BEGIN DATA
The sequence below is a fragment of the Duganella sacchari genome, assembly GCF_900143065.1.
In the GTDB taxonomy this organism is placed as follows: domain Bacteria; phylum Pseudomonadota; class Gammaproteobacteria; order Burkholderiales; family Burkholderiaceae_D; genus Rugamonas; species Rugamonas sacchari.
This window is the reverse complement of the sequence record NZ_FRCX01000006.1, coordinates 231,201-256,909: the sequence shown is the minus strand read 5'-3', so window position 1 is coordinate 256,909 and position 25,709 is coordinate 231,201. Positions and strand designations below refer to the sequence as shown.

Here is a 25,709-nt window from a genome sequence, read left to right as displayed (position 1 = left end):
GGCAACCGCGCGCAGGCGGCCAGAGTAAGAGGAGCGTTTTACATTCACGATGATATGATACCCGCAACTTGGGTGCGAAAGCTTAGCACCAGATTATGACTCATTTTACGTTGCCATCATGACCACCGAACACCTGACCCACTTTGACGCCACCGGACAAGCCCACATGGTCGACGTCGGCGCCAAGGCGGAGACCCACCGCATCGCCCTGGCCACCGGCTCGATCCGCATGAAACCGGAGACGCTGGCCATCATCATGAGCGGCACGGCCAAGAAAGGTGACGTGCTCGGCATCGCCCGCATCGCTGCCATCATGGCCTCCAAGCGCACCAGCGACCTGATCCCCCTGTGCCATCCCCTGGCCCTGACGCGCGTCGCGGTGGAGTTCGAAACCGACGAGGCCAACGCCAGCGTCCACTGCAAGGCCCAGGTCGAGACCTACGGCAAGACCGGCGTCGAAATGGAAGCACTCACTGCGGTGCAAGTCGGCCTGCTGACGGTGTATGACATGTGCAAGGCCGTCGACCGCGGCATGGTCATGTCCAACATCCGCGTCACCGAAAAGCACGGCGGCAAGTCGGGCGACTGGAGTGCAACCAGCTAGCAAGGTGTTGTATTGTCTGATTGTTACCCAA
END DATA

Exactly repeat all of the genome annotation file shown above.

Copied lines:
The sequence below is a fragment of the Duganella sacchari genome, assembly GCF_900143065.1.
In the GTDB taxonomy this organism is placed as follows: domain Bacteria; phylum Pseudomonadota; class Gammaproteobacteria; order Burkholderiales; family Burkholderiaceae_D; genus Rugamonas; species Rugamonas sacchari.
This window is the reverse complement of the sequence record NZ_FRCX01000006.1, coordinates 231,201-256,909: the sequence shown is the minus strand read 5'-3', so window position 1 is coordinate 256,909 and position 25,709 is coordinate 231,201. Positions and strand designations below refer to the sequence as shown.

Here is a 25,709-nt window from a genome sequence, read left to right as displayed (position 1 = left end):
GGCAACCGCGCGCAGGCGGCCAGAGTAAGAGGAGCGTTTTACATTCACGATGATATGATACCCGCAACTTGGGTGCGAAAGCTTAGCACCAGATTATGACTCATTTTACGTTGCCATCATGACCACCGAACACCTGACCCACTTTGACGCCACCGGACAAGCCCACATGGTCGACGTCGGCGCCAAGGCGGAGACCCACCGCATCGCCCTGGCCACCGGCTCGATCCGCATGAAACCGGAGACGCTGGCCATCATCATGAGCGGCACGGCCAAGAAAGGTGACGTGCTCGGCATCGCCCGCATCGCTGCCATCATGGCCTCCAAGCGCACCAGCGACCTGATCCCCCTGTGCCATCCCCTGGCCCTGACGCGCGTCGCGGTGGAGTTCGAAACCGACGAGGCCAACGCCAGCGTCCACTGCAAGGCCCAGGTCGAGACCTACGGCAAGACCGGCGTCGAAATGGAAGCACTCACTGCGGTGCAAGTCGGCCTGCTGACGGTGTATGACATGTGCAAGGCCGTCGACCGCGGCATGGTCATGTCCAACATCCGCGTCACCGAAAAGCACGGCGGCAAGTCGGGCGACTGGAGTGCAACCAGCTAGCAAGGTGTTGTATTGTCTGATTGTTACCCAA